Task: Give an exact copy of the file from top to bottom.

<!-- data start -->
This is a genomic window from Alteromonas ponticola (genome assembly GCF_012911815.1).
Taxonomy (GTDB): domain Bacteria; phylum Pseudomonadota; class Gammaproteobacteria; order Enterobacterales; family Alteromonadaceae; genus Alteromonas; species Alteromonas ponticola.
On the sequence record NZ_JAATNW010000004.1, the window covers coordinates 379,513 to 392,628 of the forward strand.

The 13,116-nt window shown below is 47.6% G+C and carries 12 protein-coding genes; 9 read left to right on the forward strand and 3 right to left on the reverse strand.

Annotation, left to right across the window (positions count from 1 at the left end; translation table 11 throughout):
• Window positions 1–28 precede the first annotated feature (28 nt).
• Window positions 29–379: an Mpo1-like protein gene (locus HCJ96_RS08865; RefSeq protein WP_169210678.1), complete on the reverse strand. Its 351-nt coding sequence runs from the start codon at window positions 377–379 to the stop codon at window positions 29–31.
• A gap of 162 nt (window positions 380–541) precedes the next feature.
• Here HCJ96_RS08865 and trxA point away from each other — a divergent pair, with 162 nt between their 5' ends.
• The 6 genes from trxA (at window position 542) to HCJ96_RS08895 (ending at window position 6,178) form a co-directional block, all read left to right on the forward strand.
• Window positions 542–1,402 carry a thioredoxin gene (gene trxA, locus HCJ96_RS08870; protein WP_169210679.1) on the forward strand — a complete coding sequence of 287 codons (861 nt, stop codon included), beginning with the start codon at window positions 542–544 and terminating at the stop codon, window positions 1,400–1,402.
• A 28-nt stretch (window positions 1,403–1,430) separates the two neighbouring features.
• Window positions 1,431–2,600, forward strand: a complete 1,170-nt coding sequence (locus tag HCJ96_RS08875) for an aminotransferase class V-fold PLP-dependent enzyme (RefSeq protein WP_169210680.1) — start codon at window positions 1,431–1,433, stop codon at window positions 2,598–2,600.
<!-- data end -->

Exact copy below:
This is a genomic window from Alteromonas ponticola (genome assembly GCF_012911815.1).
Taxonomy (GTDB): domain Bacteria; phylum Pseudomonadota; class Gammaproteobacteria; order Enterobacterales; family Alteromonadaceae; genus Alteromonas; species Alteromonas ponticola.
On the sequence record NZ_JAATNW010000004.1, the window covers coordinates 379,513 to 392,628 of the forward strand.

The 13,116-nt window shown below is 47.6% G+C and carries 12 protein-coding genes; 9 read left to right on the forward strand and 3 right to left on the reverse strand.

Annotation, left to right across the window (positions count from 1 at the left end; translation table 11 throughout):
• Window positions 1–28 precede the first annotated feature (28 nt).
• Window positions 29–379: an Mpo1-like protein gene (locus HCJ96_RS08865; RefSeq protein WP_169210678.1), complete on the reverse strand. Its 351-nt coding sequence runs from the start codon at window positions 377–379 to the stop codon at window positions 29–31.
• A gap of 162 nt (window positions 380–541) precedes the next feature.
• Here HCJ96_RS08865 and trxA point away from each other — a divergent pair, with 162 nt between their 5' ends.
• The 6 genes from trxA (at window position 542) to HCJ96_RS08895 (ending at window position 6,178) form a co-directional block, all read left to right on the forward strand.
• Window positions 542–1,402 carry a thioredoxin gene (gene trxA, locus HCJ96_RS08870; protein WP_169210679.1) on the forward strand — a complete coding sequence of 287 codons (861 nt, stop codon included), beginning with the start codon at window positions 542–544 and terminating at the stop codon, window positions 1,400–1,402.
• A 28-nt stretch (window positions 1,403–1,430) separates the two neighbouring features.
• Window positions 1,431–2,600, forward strand: a complete 1,170-nt coding sequence (locus tag HCJ96_RS08875) for an aminotransferase class V-fold PLP-dependent enzyme (RefSeq protein WP_169210680.1) — start codon at window positions 1,431–1,433, stop codon at window positions 2,598–2,600.